• From camps to communities: Neets'ąįį Gwich'in planning and development in a pre- and post-settlement context

      Stern, Charlene Barbara; Koskey, Michael; Leonard, Beth; Chapin, F. Stuart, III; Aruskevich, Kas (2018-05)
      This study focuses on the Neets'aii Gwich'in, whose traditional territory is located in the northeastern interior of Alaska, and their experiences with planning and development. Prior to settling into permanent villages, the Neets'ąįį lived in widely scattered camps moving in relation to seasonal subsistence resources. Equipped with extensive knowledge of their country, Neets'ąįį people knew at any given time where the best places for certain animals and resources were and thus would camp closer to those areas. According to Neets'ąįį oral history, life in the "those days" was preoccupied with basic survival. Planning ahead, being prepared, and adapting to changing conditions were some of the key strategies that enabled the Neets'ąįį to survive from one generation to the next in one of the harshest climates in the world. The past 170 years has brought unprecedented change to the Neets'ąįį. The socio-economic and political context which historically defined the experience of the Neets'ąįį shifted dramatically as a result of colonization, the establishment of permanent settlements and the ensuing need for community infrastructure. Today, the Neets'ąįį are centralized in two villages, Vashrąįį K'ǫǫ (Arctic Village) and Vįįhtąįį (Venetie), located within the boundaries of the 1.8 million-acre Venetie Indian Reserve. The transition from Neets'ąįį camps to permanent communities has introduced many new needs including landfills, roads, power generation, etc. Whereas Neets'ąįį ancestors traditionally used planning as a survival strategy, their descendants today use planning to attract external investment for much needed infrastructure. This dissertation explores the ways in which the Neets'ąįį Gwich'in have engaged in planning and development in a pre- and post-settlement context.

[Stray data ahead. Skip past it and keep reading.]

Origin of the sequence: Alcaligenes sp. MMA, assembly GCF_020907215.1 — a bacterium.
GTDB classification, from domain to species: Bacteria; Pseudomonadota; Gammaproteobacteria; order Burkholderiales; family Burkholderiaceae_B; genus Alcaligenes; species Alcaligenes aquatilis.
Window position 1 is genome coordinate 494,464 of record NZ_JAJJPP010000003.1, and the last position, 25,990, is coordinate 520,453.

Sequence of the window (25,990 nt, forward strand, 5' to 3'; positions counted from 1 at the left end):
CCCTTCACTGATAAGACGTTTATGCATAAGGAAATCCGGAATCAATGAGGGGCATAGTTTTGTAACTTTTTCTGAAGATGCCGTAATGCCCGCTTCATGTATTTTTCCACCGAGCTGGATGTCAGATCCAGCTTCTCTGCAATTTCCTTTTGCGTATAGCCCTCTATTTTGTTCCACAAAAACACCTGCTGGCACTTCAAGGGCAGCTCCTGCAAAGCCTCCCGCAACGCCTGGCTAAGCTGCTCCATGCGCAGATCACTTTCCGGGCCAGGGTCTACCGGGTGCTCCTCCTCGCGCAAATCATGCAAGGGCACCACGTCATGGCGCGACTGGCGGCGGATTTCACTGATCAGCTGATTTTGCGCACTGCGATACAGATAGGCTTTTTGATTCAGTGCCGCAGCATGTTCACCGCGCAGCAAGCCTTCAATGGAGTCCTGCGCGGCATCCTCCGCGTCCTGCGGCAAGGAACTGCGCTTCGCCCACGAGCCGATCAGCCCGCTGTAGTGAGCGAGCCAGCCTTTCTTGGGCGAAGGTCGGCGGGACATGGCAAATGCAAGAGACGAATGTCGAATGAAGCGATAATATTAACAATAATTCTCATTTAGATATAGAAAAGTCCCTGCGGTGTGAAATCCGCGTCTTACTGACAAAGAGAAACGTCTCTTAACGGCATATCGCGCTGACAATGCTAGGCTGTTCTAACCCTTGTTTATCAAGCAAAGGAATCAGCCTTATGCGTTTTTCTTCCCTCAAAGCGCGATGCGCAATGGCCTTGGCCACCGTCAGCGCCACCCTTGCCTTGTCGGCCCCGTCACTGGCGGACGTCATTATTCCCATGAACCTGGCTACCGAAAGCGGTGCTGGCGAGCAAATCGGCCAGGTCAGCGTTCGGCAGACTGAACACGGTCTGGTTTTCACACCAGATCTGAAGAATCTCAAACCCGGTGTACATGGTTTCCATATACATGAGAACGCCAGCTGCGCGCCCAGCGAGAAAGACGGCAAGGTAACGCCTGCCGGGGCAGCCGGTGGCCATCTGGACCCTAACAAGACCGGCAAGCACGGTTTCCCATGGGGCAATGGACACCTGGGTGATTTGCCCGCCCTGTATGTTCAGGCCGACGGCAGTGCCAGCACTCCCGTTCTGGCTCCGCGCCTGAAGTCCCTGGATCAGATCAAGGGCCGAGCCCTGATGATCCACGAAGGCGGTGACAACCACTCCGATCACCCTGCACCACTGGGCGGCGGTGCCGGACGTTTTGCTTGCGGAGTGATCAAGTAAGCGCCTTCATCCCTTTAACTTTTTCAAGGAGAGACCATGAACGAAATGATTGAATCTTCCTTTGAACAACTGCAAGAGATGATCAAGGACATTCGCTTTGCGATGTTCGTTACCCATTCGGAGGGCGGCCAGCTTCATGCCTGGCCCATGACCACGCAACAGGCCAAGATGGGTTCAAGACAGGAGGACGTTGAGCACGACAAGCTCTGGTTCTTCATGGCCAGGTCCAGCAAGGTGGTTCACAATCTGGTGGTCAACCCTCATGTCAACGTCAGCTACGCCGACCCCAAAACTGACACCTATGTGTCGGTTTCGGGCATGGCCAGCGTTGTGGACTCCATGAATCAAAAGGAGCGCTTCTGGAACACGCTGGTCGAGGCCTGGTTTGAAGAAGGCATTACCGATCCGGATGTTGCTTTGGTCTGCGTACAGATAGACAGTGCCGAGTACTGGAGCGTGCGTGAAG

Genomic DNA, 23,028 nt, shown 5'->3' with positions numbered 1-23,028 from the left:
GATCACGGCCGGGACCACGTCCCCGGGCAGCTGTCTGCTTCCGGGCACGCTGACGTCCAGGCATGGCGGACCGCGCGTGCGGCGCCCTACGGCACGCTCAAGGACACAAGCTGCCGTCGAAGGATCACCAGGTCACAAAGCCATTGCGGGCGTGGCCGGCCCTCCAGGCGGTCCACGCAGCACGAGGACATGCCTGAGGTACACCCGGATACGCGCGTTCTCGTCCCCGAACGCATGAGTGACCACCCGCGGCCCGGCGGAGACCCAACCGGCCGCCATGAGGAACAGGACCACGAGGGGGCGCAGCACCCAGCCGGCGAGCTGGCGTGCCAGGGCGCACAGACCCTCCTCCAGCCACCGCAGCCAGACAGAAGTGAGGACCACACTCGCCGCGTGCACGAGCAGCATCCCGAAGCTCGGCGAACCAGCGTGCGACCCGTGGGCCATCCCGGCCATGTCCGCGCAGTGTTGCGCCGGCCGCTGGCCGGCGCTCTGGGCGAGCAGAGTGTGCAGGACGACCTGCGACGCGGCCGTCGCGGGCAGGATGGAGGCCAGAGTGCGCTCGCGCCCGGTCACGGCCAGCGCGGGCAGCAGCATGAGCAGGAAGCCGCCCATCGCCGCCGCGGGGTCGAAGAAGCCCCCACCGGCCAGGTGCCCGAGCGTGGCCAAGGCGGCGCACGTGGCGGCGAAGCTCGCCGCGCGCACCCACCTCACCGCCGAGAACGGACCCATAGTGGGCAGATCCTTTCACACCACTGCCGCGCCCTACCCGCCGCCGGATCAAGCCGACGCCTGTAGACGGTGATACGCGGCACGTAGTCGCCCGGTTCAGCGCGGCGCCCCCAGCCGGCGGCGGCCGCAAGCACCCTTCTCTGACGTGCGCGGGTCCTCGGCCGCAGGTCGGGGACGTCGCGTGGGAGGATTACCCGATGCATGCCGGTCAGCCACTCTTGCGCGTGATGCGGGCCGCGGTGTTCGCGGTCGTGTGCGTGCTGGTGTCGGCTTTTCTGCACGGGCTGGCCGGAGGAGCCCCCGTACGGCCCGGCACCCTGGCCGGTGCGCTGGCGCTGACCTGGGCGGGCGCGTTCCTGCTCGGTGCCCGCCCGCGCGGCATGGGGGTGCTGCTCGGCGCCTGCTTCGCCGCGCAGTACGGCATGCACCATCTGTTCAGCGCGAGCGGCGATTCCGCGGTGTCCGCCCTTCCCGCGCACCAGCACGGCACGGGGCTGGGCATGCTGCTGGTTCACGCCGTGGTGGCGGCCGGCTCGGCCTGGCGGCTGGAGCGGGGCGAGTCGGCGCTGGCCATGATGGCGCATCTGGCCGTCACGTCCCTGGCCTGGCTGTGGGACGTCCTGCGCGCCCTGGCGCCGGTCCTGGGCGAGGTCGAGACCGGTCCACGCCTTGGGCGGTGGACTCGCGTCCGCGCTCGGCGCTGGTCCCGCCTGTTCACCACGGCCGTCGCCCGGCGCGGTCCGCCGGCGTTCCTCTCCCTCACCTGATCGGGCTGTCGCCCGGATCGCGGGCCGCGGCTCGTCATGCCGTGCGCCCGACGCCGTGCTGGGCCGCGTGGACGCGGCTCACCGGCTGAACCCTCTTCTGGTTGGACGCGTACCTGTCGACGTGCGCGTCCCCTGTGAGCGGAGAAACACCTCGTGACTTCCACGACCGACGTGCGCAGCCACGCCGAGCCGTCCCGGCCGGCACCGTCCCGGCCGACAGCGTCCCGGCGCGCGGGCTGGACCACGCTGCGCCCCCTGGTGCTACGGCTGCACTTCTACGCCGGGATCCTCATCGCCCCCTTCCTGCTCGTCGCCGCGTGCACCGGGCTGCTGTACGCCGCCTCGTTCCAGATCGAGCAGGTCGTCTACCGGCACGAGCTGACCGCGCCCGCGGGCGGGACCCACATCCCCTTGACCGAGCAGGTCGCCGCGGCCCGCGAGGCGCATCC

• Toward Arctic transitions and sustainability: modeling risks and resilience across scales of governance

      Blair, Berill; Lovecraft, Amy Lauren; Kofinas, Gary P.; Eicken, Hajo; Haley, Sharman; Meek, Chanda (2017-08)
      The Arctic region has been the subject of international attention in recent years. The magnitude of impacts from global climate change, land-use change, and speculations about economic development and accessible polar shipping lanes have intensified this focus. As a result, the potential to manage complex ecological, social and political relationships in the context of changes, risks and opportunities is the focus of a large and growing body of research. This dissertation contributes to the expanding scholarship on managing Arctic social-ecological systems for resilience by answering the question: What conditions improve cross-scale learning and resilience in nested social-ecological systems experiencing rapid changes? Using the framework of social-ecological systems and the drivers of change that can transform fundamental relationships within, three studies profile the spatial and temporal dimensions of learning and risk perceptions that impact nested social systems. The first study presents a spatial and temporal analysis of scale- and level-specific processes that impact learning from risks. It draws on four cases to underscore the need for a plurality of risk assumptions in learning for resilience, and sums up essential resources needed to support key decision points for increasing resilience. Two additional studies present research conducted with northern Alaska communities and resource managers. In these studies, I analyzed the extent to which perceptions of risks scale horizontally (between same-level jurisdictions), and vertically (between levels in a dominant jurisdictional structure). These examples illustrate the need for innovative institutions to enhance cross-scale learning, and to balance global drivers of change with local socioeconomic, cultural, and ecological interests. Based on findings of the dissertation research I propose recommendations to optimize the tools and processes of complex decision making under uncertainty.